Is it easy to sell a house without using an estate agent?
It’s relatively straightforward to sell your own home without involving an estate agent, although you should be warned that it’s a time-consuming process (which is why agents set a certain fee to pay for their time in getting your home sold).
First you need to get a proper valuation of your home, which can be done by paying a chartered surveyor and registered valuer, or you can research the house prices in the area for similar properties to get an idea of how they are selling.
Once you are happy with the price, you can advertise the property (there are several free sites that allow you to do this). Legally, you’re required to obtain an Energy Performance Certificate for the property before putting it up for sale, so you’ll need to organize a registered energy assessor to create this for you. Then you can start arranging viewings and negotiate an agreed price with anyone who is interested.
We would recommend, however, that you sign up with an estate agent as they can do all the leg work for you. The key thing, though, is to understand their fees and rates before signing an agreement with them.
Fixtures and fittings include what exactly?
In general, fixtures are fixed items, such as light fixtures to walls, floors or ceilings and cannot be easily removed and fixtures are free-standing items, such as rugs. Completion or agreement of a fixtures and fittings form is unfortunately often left to the last minute, when a dispute may jeopordise the transaction, and this makes a fixtures and fittings form so necessary.
The home I’m buying has been empty for two years; what questions should I be asking the solicitor, the estate agent, and the surveyor?
If a home has been empty for a considerable period (such as the two years mentioned here), there’s usually a reason for it. There is estimated to be around a quarter of a million properties in the country that have been empty for more than 6 months.
The primary reason is that the owner hasn’t the funds to renovate the property, or they’ve started gutting the place and run out of money to take it further, or perhaps there’s been a significant problem (e.g. fire or flood are common instances). Most likely, these properties will come up at auction.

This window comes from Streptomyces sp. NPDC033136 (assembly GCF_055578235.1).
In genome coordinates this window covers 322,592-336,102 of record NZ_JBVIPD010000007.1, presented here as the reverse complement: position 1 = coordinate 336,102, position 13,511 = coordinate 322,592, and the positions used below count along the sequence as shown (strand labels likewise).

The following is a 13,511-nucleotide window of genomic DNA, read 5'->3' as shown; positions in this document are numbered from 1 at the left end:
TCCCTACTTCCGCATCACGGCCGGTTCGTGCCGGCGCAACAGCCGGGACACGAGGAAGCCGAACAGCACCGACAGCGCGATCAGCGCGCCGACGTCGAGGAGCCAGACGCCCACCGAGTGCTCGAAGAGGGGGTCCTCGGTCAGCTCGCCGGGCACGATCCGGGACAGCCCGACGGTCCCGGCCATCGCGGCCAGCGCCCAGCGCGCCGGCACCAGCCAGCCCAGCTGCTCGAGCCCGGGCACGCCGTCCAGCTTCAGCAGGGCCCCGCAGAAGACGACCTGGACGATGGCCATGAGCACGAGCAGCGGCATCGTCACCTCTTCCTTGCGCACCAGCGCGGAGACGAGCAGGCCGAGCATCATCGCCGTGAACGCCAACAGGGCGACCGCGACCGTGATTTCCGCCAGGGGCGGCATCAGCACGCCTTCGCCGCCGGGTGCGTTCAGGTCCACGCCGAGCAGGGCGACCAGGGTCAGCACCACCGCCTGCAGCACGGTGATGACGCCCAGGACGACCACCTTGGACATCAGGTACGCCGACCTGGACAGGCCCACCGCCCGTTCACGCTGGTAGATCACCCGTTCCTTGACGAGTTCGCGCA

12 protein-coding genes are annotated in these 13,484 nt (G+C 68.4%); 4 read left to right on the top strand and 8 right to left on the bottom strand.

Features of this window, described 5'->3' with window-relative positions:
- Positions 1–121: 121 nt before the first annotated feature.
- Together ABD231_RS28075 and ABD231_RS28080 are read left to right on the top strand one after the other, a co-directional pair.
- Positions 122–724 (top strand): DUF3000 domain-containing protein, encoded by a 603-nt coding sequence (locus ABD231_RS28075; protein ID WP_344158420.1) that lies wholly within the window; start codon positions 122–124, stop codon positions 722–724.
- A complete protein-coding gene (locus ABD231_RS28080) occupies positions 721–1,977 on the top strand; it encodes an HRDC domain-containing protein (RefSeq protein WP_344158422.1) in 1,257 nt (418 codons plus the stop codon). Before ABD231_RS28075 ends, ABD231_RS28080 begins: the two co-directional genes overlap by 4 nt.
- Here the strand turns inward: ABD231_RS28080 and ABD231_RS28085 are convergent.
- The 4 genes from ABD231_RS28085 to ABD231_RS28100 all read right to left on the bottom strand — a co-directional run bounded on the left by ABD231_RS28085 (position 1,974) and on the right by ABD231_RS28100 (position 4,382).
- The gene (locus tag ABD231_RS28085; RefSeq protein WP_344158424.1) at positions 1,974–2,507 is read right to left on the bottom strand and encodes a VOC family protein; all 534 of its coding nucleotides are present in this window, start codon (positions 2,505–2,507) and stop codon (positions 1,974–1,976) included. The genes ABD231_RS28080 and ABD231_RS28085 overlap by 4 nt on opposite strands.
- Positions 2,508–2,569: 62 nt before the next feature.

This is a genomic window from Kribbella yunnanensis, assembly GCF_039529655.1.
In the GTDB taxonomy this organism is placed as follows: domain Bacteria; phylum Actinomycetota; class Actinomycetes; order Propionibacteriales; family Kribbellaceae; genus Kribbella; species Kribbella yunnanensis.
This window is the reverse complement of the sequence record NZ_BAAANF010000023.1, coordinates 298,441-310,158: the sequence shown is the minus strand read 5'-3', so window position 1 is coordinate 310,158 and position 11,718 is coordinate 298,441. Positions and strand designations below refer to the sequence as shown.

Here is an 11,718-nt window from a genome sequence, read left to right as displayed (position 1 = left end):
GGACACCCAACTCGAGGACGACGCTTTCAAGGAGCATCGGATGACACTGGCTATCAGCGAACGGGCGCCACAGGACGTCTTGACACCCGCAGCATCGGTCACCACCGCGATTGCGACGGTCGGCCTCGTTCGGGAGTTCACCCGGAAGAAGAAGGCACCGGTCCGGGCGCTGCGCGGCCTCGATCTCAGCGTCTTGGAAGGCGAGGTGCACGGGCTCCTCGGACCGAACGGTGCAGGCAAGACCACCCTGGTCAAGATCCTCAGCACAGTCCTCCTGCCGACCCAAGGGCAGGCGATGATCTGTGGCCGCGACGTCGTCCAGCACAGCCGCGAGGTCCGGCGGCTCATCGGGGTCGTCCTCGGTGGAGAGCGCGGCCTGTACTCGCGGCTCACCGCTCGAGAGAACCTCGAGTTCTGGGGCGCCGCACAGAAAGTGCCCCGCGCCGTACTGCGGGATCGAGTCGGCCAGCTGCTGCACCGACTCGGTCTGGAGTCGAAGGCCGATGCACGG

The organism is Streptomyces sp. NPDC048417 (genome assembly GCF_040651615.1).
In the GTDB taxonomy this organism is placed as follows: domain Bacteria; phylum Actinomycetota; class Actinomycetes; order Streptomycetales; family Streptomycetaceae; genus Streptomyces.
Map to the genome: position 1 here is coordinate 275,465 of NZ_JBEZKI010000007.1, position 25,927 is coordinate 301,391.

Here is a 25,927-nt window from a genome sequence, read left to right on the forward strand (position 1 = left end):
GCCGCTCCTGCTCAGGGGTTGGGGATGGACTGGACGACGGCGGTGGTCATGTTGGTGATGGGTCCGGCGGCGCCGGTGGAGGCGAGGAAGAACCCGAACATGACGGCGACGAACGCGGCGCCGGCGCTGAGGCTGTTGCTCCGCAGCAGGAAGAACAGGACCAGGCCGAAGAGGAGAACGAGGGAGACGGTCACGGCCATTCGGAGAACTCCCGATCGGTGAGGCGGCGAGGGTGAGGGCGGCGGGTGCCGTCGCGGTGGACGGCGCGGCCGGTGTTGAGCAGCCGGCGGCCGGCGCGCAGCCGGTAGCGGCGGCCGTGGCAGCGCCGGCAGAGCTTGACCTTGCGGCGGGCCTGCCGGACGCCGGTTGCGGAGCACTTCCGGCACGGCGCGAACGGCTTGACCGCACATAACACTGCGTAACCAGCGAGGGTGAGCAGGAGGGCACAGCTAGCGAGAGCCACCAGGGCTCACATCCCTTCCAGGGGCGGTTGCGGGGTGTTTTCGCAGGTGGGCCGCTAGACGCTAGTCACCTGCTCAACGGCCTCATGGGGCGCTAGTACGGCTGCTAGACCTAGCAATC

Your estate agent will be aware of its history if the property is on their books, so you can find out a lot from them, the council will have an empty property officer, and the Land Registry will have information on the deeds. As far as the solicitor is concerned, they will establish the position on the property as part of the conveyancing, while the surveyor will have experience of checking out such properties, with the advice that you order a Building Survey (the most detailed of the options) to check out its structural integrity. Note that mortgage lenders will be more reluctant to offer a loan on such homes.
Ultimately, the ball is in your court and, if you want to pursue buying such a property, you need to be prepared to do the research, which can take up a lot of time.
The moving process can be bewildering and stressful. Let Homeward Legal look after the legal side of things for you and we'll guide you through the process from start to end. Call 0800 038 6699 to find out more.
For a fast completion on the purchase of a £864,000 residence, what can we do to accelerate our transaction?
Essential to a faster move is to instruct a proactive and experienced lawyer. There are, in addition, a range of things you, as the purchaser, can also do to accelerate the legal work, such as, calling or emailing your lawyer, and chase them if you suspect any delays, promptly completing and return any forms and confirming your mortgage offer.
Will a property report prepared by the North Yorkshire conveyancer advise us on the rates of the council tax on a Band A building before exchange of contracts?
A conveyancer will speak to the council to discover the appropriate council tax charges which should be detailed in the conveyancer's title report. The latest tax charges for residents of North Yorkshire are detailed on the local authority site.
How does a Help to Buy scheme work for me?
This government-sponsored scheme aims to assist homebuyers with three ways of purchasing a property:
- Help to Buy ISA - if you are a first-time buyer and don’t own any other property (anywhere in the world), and you don’t have another cash ISA opened in the same tax year, when you buy your first home, the solicitor will apply for the government bonus on your behalf when closure of your Home to Buy ISA used to buy the property is confirmed.
- Help to Buy: Equity Loan - if you have no other property and are buying a newly-built home, the government will provide 20% of the cost of the house (up to a maximum of £600,000), leaving you with the saved 5% deposit and a 75% mortgage to cover the remainder. This is open to current homeowners and first-time buyers, and the home cannot be sublet nor can it be used in a part-exchange deal.
- Help to Buy: Shared Ownership - if your household earns less than £80,000, you could be eligible for this scheme, which allows you to buy between 25% and 75% of the home’s value, while the government pays the remainder on which you would then pay rent.
(information retrieved from HM Government’s Help to Buy website on 16 April 2019).
Contact the Money Advice Service, the government’s Help to Buy website, or your local ‘Help to Buy’ agent for more information.
Do we need to choose the firm of solicitors put forward by the agent?
Agent referrals are a common way for home buyers to find a solicitor. These referrals should be compared against alternatives, such as local solicitors, or firms found online, as it may be the case that the agent recommends the conveyancer who pays out the highest referral fee, not the most suitable for you.